Morning Report – Bonds rally on the FOMC minutes 10/9/14

Stocks are lower after on overseas weakness. Bonds and MBS continue their post-FOMC minutes rally.

The 10 year traded below 2.28% earlier this morning as the market continues to digest the more dovish than expected FOMC minutes. The Fed is becoming concerned about global growth, and that could push them to keep rates low for longer. The minutes weren’t incredibly different from what the Fed has been saying all along, but combined with the weakness out of Europe and the strong dollar, was enough to push rates lower. Note the Bankrate 30 year fixed rate mortgage is flirting with a 3 handle. If this continues, we might see another refi wave, although prepayment burnout is probably the dominating factor at this point.

The thing to keep in mind is that US treasuries cannot be oblivious to what is happening in global bond markets, and global bond markets are rallying on international economic weakness. The German Bund hit an intraday low of 85.6 basis points this morning. In fact, remember the PIIGS (Portugal, Italy, Ireland, Greece, and Spain)? Only Portuguese and Spanish bonds yield more than the 10 year.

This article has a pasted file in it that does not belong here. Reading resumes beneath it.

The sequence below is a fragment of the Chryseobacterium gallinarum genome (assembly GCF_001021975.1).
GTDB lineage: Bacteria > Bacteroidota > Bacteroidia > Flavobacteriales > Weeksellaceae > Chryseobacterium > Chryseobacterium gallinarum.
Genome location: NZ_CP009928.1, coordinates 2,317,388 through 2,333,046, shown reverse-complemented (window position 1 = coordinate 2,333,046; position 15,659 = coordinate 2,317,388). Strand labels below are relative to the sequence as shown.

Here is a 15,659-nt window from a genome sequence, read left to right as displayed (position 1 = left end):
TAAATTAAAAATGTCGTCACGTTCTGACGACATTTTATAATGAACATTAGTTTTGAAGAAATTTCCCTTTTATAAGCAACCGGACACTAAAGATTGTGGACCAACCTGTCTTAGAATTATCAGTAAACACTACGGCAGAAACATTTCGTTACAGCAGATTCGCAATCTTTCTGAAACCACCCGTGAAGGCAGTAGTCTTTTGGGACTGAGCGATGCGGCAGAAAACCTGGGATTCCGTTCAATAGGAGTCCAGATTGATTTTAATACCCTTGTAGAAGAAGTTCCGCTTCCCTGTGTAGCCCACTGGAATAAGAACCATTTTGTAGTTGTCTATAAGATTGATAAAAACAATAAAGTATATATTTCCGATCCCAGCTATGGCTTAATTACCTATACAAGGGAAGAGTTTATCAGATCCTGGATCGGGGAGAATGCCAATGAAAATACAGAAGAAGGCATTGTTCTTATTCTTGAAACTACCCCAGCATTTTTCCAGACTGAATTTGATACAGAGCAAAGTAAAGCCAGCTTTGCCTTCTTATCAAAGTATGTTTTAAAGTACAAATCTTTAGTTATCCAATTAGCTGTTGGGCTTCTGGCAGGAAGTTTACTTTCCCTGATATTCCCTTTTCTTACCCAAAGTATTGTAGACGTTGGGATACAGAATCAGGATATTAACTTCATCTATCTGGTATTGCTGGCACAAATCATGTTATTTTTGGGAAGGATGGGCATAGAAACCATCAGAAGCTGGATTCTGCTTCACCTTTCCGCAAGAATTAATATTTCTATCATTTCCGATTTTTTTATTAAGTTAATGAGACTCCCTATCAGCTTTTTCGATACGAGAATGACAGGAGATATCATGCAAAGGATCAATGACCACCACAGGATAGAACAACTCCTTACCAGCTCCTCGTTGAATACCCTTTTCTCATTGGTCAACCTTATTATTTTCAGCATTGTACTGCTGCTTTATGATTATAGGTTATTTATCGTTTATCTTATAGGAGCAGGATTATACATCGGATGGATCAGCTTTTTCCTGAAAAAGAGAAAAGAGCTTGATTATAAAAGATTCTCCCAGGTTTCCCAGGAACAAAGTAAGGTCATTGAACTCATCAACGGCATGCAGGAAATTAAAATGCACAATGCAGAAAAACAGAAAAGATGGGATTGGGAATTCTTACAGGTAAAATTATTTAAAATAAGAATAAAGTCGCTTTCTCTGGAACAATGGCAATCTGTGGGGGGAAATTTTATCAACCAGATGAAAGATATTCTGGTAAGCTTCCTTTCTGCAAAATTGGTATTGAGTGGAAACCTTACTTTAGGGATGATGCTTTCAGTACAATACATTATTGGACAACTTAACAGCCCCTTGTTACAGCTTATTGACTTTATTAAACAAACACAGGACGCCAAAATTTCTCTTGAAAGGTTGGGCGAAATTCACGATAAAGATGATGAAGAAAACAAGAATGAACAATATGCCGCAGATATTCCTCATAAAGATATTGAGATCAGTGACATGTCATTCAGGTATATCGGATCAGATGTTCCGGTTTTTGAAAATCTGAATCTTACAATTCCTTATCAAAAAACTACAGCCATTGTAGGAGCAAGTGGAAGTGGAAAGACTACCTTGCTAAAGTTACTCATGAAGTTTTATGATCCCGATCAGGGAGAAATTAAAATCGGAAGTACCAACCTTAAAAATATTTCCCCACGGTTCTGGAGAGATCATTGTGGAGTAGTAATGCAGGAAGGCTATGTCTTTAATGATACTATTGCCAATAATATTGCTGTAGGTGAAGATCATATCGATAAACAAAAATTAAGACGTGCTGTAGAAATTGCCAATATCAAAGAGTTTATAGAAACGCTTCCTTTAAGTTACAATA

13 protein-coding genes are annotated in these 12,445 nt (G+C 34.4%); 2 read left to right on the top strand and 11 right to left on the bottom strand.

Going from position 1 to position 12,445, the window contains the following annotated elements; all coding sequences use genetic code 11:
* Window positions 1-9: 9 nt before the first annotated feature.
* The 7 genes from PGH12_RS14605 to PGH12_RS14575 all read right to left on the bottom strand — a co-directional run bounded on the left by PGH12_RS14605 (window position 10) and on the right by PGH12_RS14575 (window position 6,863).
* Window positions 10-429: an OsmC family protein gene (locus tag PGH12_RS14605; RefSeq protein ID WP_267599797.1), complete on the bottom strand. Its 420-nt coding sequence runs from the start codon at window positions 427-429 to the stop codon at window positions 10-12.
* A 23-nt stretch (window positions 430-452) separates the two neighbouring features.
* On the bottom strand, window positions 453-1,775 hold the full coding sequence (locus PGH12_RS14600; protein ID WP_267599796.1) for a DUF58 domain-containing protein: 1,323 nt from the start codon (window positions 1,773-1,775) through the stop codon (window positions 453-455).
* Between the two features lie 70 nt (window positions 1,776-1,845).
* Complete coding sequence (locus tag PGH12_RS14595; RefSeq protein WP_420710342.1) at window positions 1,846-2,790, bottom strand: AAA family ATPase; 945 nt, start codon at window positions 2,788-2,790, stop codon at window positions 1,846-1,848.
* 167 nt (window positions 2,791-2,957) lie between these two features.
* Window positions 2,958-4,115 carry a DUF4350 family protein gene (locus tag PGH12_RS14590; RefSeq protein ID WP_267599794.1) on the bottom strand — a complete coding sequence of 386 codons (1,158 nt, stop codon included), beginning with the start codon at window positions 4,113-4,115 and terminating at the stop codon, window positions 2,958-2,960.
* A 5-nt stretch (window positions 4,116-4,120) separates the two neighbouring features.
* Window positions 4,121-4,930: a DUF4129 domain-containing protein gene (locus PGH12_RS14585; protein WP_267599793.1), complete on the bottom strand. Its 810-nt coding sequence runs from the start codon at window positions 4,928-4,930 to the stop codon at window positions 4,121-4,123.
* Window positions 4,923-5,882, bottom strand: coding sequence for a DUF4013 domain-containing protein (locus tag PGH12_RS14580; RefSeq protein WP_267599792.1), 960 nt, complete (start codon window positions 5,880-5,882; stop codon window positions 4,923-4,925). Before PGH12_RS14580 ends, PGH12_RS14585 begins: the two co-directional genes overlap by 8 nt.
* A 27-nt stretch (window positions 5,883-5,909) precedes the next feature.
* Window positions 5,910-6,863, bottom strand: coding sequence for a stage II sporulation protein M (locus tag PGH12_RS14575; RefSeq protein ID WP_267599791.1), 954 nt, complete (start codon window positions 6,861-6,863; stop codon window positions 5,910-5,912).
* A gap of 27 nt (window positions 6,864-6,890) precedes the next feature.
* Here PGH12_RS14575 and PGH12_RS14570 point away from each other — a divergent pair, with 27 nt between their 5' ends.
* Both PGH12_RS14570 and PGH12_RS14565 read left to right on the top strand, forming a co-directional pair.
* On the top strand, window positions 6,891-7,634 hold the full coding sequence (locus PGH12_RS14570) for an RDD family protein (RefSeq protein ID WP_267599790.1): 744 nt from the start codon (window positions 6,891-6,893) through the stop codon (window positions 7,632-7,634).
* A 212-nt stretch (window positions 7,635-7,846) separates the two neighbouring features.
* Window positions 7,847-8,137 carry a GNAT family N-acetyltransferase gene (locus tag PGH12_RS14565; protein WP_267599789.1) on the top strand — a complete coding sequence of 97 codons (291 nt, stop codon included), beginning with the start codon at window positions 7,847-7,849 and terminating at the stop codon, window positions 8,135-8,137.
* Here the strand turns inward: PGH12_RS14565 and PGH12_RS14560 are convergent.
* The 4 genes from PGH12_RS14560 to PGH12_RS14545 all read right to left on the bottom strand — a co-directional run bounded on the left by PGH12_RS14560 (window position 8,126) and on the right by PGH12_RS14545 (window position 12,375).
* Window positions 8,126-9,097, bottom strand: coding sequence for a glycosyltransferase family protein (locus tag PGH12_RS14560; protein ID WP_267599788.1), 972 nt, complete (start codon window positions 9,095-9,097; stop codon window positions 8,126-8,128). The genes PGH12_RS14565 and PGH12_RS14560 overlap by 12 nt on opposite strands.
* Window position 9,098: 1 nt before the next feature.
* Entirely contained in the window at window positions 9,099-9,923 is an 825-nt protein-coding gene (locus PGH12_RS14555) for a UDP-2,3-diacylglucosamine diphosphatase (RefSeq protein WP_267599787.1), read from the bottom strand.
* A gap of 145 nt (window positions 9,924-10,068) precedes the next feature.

Alcoa kicked off earnings season last night with better than expected profits based on increased demand from autos and airplanes. Pepsico also reported good numbers based on its ability to push through price increases. Both of these reports should be bond bearish, not bullish, but here we are.

Initial Jobless Claims came in at 287k, the 4th consecutive week below 300k. People who have been out of work for a while may be struggling to find jobs, but those with jobs are keeping them.

8 Responses

  1. Like

  2. What’s the case for bombing ISIS? I honestly can’t figure out why we should intervene.


  3. Stated case is humanitarian disaster & safe haven for terrorists.

    Real reason is probably the potential oil disruption given that IS proved to be more formidable than first thought and the Iraqi army’s collapse in the face of them.


  4. I think crude’s below $90 a barrel so the market isn’t particularly worried. Further, is there any doubt ISID wants the money from oil sales? Or that companies won’t contract with them to help drill/pump/ship it? Who actually believes that?


  5. I really have not followed it too closely, but the next phase seems to be retraining an army. why this one won’t fold escapes me.


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